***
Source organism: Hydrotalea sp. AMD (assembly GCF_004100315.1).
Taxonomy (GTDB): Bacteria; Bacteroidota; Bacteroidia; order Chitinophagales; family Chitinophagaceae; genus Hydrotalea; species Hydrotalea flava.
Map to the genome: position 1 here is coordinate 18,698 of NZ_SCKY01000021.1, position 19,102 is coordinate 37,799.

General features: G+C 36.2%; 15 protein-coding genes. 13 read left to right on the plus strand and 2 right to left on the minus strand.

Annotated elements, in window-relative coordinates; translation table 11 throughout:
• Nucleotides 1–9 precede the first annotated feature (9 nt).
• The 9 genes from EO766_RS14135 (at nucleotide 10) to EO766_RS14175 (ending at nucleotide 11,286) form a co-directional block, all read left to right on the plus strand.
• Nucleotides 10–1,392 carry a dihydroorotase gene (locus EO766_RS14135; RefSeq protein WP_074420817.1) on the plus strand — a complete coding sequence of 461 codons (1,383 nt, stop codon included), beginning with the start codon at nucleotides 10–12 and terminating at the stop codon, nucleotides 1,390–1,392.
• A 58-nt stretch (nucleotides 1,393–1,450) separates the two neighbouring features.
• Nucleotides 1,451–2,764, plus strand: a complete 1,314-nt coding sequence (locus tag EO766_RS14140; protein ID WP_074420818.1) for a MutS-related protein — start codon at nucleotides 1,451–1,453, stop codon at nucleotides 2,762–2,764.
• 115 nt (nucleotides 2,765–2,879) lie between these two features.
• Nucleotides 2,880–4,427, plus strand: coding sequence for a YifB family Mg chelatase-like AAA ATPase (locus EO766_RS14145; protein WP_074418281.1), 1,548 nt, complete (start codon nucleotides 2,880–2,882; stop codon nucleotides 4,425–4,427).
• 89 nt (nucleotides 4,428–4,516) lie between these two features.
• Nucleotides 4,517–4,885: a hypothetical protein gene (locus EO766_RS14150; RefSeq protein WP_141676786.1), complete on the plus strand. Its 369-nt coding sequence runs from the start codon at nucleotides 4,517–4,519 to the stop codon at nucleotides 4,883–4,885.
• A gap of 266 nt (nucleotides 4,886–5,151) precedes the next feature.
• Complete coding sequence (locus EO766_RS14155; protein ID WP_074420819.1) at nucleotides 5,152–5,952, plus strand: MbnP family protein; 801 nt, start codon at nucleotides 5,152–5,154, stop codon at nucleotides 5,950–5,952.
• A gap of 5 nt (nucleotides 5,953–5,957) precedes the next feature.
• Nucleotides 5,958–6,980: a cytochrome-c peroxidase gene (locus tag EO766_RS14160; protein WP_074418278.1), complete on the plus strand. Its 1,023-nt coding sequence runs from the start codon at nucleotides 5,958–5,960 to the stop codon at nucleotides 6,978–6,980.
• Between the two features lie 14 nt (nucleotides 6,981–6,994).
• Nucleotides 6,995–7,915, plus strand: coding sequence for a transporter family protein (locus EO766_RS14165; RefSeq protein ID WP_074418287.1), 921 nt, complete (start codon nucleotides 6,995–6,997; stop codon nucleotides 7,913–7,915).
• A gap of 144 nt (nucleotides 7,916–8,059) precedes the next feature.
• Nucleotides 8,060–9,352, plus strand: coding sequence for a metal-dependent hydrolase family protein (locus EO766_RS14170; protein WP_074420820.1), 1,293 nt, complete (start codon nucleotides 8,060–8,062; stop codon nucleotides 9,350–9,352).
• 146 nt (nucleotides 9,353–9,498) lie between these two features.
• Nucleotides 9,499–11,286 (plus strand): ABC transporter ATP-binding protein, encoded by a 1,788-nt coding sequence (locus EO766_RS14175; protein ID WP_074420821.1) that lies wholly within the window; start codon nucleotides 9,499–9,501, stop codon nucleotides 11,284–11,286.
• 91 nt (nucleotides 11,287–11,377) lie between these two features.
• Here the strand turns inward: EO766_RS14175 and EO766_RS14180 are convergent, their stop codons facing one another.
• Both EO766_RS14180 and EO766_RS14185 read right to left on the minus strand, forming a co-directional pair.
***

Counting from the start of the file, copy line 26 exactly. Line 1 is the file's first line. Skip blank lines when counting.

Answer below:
• Here the strand turns inward: EO766_RS14175 and EO766_RS14180 are convergent, their stop codons facing one another.